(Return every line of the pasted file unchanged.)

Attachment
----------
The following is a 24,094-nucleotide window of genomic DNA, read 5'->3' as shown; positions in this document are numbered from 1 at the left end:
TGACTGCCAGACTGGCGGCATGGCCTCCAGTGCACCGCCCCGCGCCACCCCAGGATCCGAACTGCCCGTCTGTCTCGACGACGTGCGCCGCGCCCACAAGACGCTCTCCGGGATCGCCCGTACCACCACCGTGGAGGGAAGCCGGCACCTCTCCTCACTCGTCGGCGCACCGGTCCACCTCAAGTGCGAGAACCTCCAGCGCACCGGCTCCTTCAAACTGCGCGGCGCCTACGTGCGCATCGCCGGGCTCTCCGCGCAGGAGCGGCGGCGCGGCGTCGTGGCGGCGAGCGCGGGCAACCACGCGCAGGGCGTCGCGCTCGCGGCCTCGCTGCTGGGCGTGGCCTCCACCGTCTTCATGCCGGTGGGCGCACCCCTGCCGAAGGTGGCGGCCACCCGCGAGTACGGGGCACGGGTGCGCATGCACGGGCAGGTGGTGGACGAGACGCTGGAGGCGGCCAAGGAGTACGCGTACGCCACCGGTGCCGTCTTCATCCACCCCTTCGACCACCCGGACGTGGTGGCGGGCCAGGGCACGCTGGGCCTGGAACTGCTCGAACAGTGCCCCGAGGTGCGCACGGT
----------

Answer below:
The following is a 24,094-nucleotide window of genomic DNA, read 5'->3' as shown; positions in this document are numbered from 1 at the left end:
TGACTGCCAGACTGGCGGCATGGCCTCCAGTGCACCGCCCCGCGCCACCCCAGGATCCGAACTGCCCGTCTGTCTCGACGACGTGCGCCGCGCCCACAAGACGCTCTCCGGGATCGCCCGTACCACCACCGTGGAGGGAAGCCGGCACCTCTCCTCACTCGTCGGCGCACCGGTCCACCTCAAGTGCGAGAACCTCCAGCGCACCGGCTCCTTCAAACTGCGCGGCGCCTACGTGCGCATCGCCGGGCTCTCCGCGCAGGAGCGGCGGCGCGGCGTCGTGGCGGCGAGCGCGGGCAACCACGCGCAGGGCGTCGCGCTCGCGGCCTCGCTGCTGGGCGTGGCCTCCACCGTCTTCATGCCGGTGGGCGCACCCCTGCCGAAGGTGGCGGCCACCCGCGAGTACGGGGCACGGGTGCGCATGCACGGGCAGGTGGTGGACGAGACGCTGGAGGCGGCCAAGGAGTACGCGTACGCCACCGGTGCCGTCTTCATCCACCCCTTCGACCACCCGGACGTGGTGGCGGGCCAGGGCACGCTGGGCCTGGAACTGCTCGAACAGTGCCCCGAGGTGCGCACGGT